It may seem hard to believe, but the first general-election presidential debate is next month. On Monday, Sept. 26, the major-party candidates – and any third-party candidate with more than 15% support in national polls – will meet for the first of three widely anticipated showdowns.
What’s unclear is whether or not Donald Trump will agree to participate.
Late Friday, the Republican nominee argued via Twitter that it’s “unacceptable” that Hillary Clinton and Democrats are “trying to rig the debates” so that they compete against “major NFL games.” A day later, ABC’s George Stephanopoulos asked the Republican nominee about his plans in an interview that aired yesterday on “This Week.”
STEPHANOPOULOS: Let’s talk about debates. You’re gonna accept the recommendations of the Debate Commission, three debates, one VP debate?TRUMP: Well, I’ll tell you what I don’t like. It’s against two NFL games. I got a letter from the NFL saying, “This is ridiculous. Why are the debates against–” ‘cause the NFL doesn’t wanna go against the debates. ‘Cause the debates are gonna be pretty massive, from what I understand, okay? And I don’t think we should be against the NFL. I don’t know how the dates were picked.
Well, a couple of things. First, Trump should probably learn “how the dates were picked” before popping off. In reality, Clinton and Democrats didn’t set the schedule; the bipartisan Commission on Presidential Debates picked the dates last fall.
Second, Trump claims the NFL sent him a letter about this. That doesn’t appear to be true: the NFL insisted over the weekend that the league never sent any such letter.
All of which leads to questions about whether the Republican nominee may ultimately balk at the agreed upon schedule.
On “Face the Nation” yesterday, Trump campaign chairman Paul Manafort was asked directly whether the candidate will agree to show up for the scheduled debates. Manafort replied, “He said he wants to participate in it, but just like we discovered in the hack of the DNC, Mrs. Clinton likes low audiences watching her debates.” He added, “So, we’re going to sit down with the commission in the next week or so and we’re going to start talking to them.”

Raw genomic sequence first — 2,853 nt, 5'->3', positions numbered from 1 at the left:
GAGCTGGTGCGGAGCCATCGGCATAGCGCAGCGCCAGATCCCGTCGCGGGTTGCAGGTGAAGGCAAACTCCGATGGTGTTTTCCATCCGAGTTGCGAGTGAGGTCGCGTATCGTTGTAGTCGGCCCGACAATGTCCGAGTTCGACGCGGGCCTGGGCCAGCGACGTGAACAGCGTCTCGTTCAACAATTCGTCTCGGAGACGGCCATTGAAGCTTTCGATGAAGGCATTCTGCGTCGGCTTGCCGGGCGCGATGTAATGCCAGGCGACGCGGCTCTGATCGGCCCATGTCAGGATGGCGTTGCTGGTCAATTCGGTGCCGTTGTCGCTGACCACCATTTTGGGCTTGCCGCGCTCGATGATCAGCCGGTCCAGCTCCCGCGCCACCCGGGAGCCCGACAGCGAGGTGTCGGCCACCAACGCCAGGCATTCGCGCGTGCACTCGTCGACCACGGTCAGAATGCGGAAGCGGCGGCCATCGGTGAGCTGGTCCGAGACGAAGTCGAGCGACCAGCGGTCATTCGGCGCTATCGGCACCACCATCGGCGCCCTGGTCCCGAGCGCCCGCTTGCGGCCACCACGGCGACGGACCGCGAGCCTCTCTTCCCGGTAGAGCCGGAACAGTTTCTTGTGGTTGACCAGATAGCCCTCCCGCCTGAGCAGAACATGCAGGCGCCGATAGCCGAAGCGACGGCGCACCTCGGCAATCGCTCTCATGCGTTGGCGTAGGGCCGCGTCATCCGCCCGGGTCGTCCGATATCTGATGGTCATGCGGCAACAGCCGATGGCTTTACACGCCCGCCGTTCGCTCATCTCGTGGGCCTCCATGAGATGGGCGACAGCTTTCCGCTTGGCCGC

In other words, it sounds as if Team Trump sees the existing schedule as the starting point for negotiations – which may include recommendations for significant changes.
And if those “talks” don’t go the way the Trump campaign wants? No one can say for sure exactly what might happen at that point.
Hillary Clinton has already agreed to participate in the three scheduled debates. It’s a safe bet that if Libertarian nominee Gary Johnson qualifies, he’ll be there, too.
For its part, the commission issued a statement yesterday saying it would be “impossible” to avoid conflicts with sporting events, and commissioners have a point. In late September and October, debate organizers are confronted with professional football games three nights a week, college football games at least one night a week, and major-league baseball playoffs.
This comes up every four years. Everyone involved does their best to work around the schedule.
Remember, while many Americans have come to expect these showdowns as a normal part of every election, Trump doesn’t have to participate. In the 1964, 1968, and 1972 election cycles, there were no debates at all. In 1992, then-President George H.W. Bush acted as if he really wanted to get out of the debates, but Bill Clinton’s campaign hired a guy to dress up in a chicken suit to mock the incumbent at public events, and Bush eventually relented.
Trump, the first nominee to suggest without proof that the process itself is “rigged,” will soon be confronted with a decision: would it be worse to appear cowardly by skipping some or all of the debates, or by showing up and doing poorly?
Or is this some kind of elaborate expectations-setting game, in which Team Trump tries to set the bar for success so low that if the GOP candidate shows up and avoids collapsing, he and his allies will declare him the winner?
Postscript: For the record, here’s the list of the scheduled debates, as agreed upon by the bipartisan Commission on Presidential Debates.
Sep 26, 2016 (Monday): First presidential debate, Hofstra University, Hempstead, N.Y.
Oct 4, 2016 (Tuesday): Vice presidential debate, Longwood University, Farmville, Va.
Oct 9, 2016 (Sunday): Second presidential debate, Washington University in St. Louis, St. Louis, Mo.
Oct 19, 2016 (Wednesday): Third presidential debate, University of Nevada, Las Vegas, Las Vegas, Nev.